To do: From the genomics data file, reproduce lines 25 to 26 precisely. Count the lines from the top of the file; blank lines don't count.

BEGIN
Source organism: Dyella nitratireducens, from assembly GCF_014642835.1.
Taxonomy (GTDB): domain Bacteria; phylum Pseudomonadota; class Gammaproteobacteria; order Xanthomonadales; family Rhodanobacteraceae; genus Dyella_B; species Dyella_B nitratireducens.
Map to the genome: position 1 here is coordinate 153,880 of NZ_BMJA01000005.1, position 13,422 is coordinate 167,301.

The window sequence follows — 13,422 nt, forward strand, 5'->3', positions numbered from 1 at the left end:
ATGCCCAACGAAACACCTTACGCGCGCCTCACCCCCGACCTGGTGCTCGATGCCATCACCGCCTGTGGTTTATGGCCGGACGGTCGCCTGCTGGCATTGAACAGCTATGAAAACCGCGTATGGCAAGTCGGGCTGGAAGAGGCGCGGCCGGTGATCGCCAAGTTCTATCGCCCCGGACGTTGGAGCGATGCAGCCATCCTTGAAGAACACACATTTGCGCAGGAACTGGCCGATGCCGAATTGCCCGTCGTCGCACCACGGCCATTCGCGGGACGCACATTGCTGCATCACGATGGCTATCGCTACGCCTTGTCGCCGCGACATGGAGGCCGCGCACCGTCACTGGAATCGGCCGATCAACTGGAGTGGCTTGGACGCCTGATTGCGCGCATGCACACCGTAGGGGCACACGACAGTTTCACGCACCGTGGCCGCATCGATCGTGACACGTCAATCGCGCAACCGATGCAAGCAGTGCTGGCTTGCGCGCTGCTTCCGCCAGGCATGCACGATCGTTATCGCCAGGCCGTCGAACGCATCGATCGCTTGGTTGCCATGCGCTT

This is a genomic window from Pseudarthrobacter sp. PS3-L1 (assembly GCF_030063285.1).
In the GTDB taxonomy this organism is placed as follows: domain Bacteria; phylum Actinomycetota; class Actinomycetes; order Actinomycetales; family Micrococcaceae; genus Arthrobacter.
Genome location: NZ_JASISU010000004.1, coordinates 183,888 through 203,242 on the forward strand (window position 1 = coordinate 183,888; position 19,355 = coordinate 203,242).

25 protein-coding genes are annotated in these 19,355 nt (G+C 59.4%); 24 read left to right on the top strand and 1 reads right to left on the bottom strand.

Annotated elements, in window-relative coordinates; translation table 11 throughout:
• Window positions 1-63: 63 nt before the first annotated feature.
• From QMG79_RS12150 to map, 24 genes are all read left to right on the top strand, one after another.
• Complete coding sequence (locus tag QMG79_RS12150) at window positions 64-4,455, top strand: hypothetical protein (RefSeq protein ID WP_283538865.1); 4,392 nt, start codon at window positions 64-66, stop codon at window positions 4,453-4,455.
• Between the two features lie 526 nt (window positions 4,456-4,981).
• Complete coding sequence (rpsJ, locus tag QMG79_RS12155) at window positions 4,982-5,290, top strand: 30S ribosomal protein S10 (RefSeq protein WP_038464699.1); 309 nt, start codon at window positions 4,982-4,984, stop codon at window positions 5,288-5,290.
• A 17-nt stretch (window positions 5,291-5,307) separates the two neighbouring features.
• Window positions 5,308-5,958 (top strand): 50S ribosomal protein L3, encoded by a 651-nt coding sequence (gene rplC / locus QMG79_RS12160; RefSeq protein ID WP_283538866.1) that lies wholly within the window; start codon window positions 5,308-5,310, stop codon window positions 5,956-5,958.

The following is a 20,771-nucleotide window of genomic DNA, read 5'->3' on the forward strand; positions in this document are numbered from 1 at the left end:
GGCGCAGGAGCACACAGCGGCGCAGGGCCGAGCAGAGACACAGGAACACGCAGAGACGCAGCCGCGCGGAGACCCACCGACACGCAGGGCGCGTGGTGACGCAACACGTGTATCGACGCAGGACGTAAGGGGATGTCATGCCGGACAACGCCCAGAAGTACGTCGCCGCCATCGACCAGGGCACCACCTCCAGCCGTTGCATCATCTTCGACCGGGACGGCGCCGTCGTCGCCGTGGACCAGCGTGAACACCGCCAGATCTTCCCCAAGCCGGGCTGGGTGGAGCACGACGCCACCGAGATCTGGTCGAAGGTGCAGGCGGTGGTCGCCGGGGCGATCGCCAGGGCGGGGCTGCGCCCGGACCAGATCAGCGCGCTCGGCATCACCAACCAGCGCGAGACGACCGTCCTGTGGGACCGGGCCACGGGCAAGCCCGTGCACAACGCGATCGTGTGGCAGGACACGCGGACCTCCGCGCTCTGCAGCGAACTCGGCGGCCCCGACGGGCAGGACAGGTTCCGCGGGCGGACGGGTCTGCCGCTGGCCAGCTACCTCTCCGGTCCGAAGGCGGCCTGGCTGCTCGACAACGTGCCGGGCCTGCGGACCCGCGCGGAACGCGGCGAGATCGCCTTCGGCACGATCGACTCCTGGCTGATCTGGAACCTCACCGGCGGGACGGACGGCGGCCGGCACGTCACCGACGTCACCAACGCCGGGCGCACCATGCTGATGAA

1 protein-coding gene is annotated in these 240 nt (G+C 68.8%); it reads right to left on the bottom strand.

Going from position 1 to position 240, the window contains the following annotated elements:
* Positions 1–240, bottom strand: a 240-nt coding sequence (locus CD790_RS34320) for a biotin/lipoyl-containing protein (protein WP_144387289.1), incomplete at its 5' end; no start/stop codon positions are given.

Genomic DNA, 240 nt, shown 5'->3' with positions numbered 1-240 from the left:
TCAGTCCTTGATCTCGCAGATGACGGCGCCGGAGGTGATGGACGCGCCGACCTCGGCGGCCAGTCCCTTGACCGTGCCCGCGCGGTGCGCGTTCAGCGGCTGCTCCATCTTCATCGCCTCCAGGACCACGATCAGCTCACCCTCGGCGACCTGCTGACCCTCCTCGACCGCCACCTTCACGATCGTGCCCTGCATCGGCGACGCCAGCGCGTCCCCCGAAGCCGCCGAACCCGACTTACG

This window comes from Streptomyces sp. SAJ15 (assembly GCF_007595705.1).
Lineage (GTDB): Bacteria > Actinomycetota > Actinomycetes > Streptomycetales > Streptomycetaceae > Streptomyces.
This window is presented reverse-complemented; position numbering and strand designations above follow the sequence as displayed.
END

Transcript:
This window comes from Streptomyces sp. SAJ15 (assembly GCF_007595705.1).
Lineage (GTDB): Bacteria > Actinomycetota > Actinomycetes > Streptomycetales > Streptomycetaceae > Streptomyces.